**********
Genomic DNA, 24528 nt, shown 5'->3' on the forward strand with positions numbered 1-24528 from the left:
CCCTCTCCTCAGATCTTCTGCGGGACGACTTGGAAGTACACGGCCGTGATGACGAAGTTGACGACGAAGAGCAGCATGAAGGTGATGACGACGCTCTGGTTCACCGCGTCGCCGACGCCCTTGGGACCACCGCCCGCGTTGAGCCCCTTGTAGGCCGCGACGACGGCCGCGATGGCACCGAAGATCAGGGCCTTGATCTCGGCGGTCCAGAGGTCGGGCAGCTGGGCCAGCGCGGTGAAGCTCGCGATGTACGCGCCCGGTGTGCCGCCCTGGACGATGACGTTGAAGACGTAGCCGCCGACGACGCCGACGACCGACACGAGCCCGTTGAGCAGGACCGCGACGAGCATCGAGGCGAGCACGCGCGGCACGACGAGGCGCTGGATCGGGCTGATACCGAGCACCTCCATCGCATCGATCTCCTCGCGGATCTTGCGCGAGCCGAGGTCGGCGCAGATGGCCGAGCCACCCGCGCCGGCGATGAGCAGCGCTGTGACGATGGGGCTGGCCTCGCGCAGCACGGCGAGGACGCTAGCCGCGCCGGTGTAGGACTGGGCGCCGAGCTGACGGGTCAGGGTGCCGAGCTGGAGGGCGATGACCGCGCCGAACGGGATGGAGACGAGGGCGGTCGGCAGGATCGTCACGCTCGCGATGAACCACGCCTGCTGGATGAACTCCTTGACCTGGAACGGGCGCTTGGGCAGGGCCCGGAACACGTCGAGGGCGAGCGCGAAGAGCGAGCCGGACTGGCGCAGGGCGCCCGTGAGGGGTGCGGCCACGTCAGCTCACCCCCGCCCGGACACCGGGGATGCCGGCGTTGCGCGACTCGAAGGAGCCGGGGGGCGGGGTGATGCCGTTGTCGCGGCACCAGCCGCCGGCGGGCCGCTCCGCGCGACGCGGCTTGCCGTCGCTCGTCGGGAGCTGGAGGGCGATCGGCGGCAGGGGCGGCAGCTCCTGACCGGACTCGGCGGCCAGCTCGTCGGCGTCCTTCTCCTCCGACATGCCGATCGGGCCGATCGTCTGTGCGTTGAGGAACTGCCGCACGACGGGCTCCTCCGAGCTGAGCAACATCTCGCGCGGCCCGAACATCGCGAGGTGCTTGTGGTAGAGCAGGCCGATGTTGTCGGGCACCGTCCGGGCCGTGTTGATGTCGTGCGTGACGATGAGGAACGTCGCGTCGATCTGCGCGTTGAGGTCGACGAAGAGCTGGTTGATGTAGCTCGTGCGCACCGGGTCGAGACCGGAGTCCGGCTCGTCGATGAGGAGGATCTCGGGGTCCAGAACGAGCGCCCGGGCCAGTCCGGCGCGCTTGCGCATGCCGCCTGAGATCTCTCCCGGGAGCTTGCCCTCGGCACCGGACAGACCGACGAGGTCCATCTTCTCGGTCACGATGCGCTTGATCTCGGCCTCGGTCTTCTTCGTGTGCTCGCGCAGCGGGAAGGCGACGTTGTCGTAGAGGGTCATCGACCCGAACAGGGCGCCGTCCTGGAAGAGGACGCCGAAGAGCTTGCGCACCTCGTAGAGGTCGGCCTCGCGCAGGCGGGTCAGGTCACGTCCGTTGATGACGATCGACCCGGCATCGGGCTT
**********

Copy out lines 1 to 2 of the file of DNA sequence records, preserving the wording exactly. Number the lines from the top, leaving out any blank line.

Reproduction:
Genomic DNA, 24528 nt, shown 5'->3' on the forward strand with positions numbered 1-24528 from the left:
CCCTCTCCTCAGATCTTCTGCGGGACGACTTGGAAGTACACGGCCGTGATGACGAAGTTGACGACGAAGAGCAGCATGAAGGTGATGACGACGCTCTGGTTCACCGCGTCGCCGACGCCCTTGGGACCACCGCCCGCGTTGAGCCCCTTGTAGGCCGCGACGACGGCCGCGATGGCACCGAAGATCAGGGCCTTGATCTCGGCGGTCCAGAGGTCGGGCAGCTGGGCCAGCGCGGTGAAGCTCGCGATGTACGCGCCCGGTGTGCCGCCCTGGACGATGACGTTGAAGACGTAGCCGCCGACGACGCCGACGACCGACACGAGCCCGTTGAGCAGGACCGCGACGAGCATCGAGGCGAGCACGCGCGGCACGACGAGGCGCTGGATCGGGCTGATACCGAGCACCTCCATCGCATCGATCTCCTCGCGGATCTTGCGCGAGCCGAGGTCGGCGCAGATGGCCGAGCCACCCGCGCCGGCGATGAGCAGCGCTGTGACGATGGGGCTGGCCTCGCGCAGCACGGCGAGGACGCTAGCCGCGCCGGTGTAGGACTGGGCGCCGAGCTGACGGGTCAGGGTGCCGAGCTGGAGGGCGATGACCGCGCCGAACGGGATGGAGACGAGGGCGGTCGGCAGGATCGTCACGCTCGCGATGAACCACGCCTGCTGGATGAACTCCTTGACCTGGAACGGGCGCTTGGGCAGGGCCCGGAACACGTCGAGGGCGAGCGCGAAGAGCGAGCCGGACTGGCGCAGGGCGCCCGTGAGGGGTGCGGCCACGTCAGCTCACCCCCGCCCGGACACCGGGGATGCCGGCGTTGCGCGACTCGAAGGAGCCGGGGGGCGGGGTGATGCCGTTGTCGCGGCACCAGCCGCCGGCGGGCCGCTCCGCGCGACGCGGCTTGCCGTCGCTCGTCGGGAGCTGGAGGGCGATCGGCGGCAGGGGCGGCAGCTCCTGACCGGACTCGGCGGCCAGCTCGTCGGCGTCCTTCTCCTCCGACATGCCGATCGGGCCGATCGTCTGTGCGTTGAGGAACTGCCGCACGACGGGCTCCTCCGAGCTGAGCAACATCTCGCGCGGCCCGAACATCGCGAGGTGCTTGTGGTAGAGCAGGCCGATGTTGTCGGGCACCGTCCGGGCCGTGTTGATGTCGTGCGTGACGATGAGGAACGTCGCGTCGATCTGCGCGTTGAGGTCGACGAAGAGCTGGTTGATGTAGCTCGTGCGCACCGGGTCGAGACCGGAGTCCGGCTCGTCGATGAGGAGGATCTCGGGGTCCAGAACGAGCGCCCGGGCCAGTCCGGCGCGCTTGCGCATGCCGCCTGAGATCTCTCCCGGGAGCTTGCCCTCGGCACCGGACAGACCGACGAGGTCCATCTTCTCGGTCACGATGCGCTTGATCTCGGCCTCGGTCTTCTTCGTGTGCTCGCGCAGCGGGAAGGCGACGTTGTCGTAGAGGGTCATCGACCCGAACAGGGCGCCGTCCTGGAAGAGGACGCCGAAGAGCTTGCGCACCTCGTAGAGGTCGGCCTCGCGCAGGCGGGTCAGGTCACGTCCGTTGATGACGATCGACCCGGCATCGGGCTT